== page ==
Klima og Romerrikets fall, undersøkelse av historiske og naturvitenskaplige kilder
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This master’s thesis addresses how climate and climate change may have affected the fall of the Western Roman Empire. In my thesis I have combined historical sources and data from natural science to get a better and more comprehensive overview of the role climate has played. I have used historical sources to analyse specific climatic events and shocks, while natural science has been used to analyse how climate developed globally and in different regions of the Roman Empire. In this thesis, I have studied how various underlying factors such as agricultural changes, disease outbreaks, population decline, infrastructure, extreme weather and erosion may have helped weaken the Roman Empire. In addition, I evaluate external factors such as pandemic outbreaks and climate changes that might also have functioned as a triggering cause of the fall of Western Rome. This thesis consists of four main parts. The fist concerns various kinds of climate data that provide different indications and information about how the climate changed and developed. I have used climate data from dendrochronology, pollen analyses from lakes, the movements of glaciers, solar activity, and volcanic eruptions as my main source of data. In the second part I address historical sources such as flooding and other climatic events and analyse how these different events have influenced the infrastructure, population, and livestock. I also study how climate affected agriculture and how people in various regions may have changed agricultural production due to diverse types of climate change. The third part examines famines and diseases in the Roman Empire, in particular how climate can lead to more occurrences of famine and if historical sources can function as a valid indicator of this problem. In the last part of this master’s thesis I research the last 100 years of the Western Roman Empire from the battle of Adrianople in year 378 to the last Roman emperor Romulus Augustus. I examine the impact climate may have had on the Huns movements towards the West. Lastly, I investigate historical incidents of climate events for this time period, to evaluate if this data can give any indication of a possible negative climate effect on the Roman Empire. After close evaluation of different climate data from both natural science and historical sources used in this thesis, I conclude that the climate of the Roman Empire was severely worse during the last 300 years of the empire than the first 200 years after Christ. In addition, actions of the Huns may very well be connected to climate changes. However, there is no clear indication that climate is explanatory factor of why the West Roman Empire fell in this period.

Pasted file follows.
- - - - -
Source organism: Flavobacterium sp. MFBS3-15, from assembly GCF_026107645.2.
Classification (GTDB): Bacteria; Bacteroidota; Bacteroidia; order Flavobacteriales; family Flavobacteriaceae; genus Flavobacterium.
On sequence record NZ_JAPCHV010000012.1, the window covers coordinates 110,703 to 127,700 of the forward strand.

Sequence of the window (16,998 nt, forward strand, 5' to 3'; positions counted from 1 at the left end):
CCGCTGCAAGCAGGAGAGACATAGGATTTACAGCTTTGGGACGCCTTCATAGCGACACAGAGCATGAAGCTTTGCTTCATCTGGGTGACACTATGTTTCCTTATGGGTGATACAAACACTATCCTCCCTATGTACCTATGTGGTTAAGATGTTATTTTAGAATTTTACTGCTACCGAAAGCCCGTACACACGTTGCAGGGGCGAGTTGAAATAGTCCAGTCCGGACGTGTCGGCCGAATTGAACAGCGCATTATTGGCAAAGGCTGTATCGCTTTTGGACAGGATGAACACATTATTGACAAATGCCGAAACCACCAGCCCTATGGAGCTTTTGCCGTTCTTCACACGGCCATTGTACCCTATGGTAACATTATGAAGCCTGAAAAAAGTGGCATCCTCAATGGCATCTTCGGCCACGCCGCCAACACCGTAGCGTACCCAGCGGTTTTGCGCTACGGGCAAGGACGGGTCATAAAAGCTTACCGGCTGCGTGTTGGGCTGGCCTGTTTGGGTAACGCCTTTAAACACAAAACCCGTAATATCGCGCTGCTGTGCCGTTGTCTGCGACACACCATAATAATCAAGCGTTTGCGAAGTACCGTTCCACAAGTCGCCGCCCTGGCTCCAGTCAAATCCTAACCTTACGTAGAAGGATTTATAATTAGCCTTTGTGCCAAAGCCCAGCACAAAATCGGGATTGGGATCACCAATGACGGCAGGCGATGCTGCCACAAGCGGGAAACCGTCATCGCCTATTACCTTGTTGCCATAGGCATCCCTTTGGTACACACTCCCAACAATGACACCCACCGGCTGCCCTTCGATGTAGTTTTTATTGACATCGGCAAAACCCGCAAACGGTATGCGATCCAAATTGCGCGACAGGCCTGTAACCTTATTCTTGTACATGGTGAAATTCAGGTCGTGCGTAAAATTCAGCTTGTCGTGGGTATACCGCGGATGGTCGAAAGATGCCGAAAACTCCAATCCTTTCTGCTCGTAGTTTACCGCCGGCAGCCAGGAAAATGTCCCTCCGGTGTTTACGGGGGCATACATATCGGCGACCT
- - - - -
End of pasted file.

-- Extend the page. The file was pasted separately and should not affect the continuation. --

PublisherThe University of Bergen
- History 393
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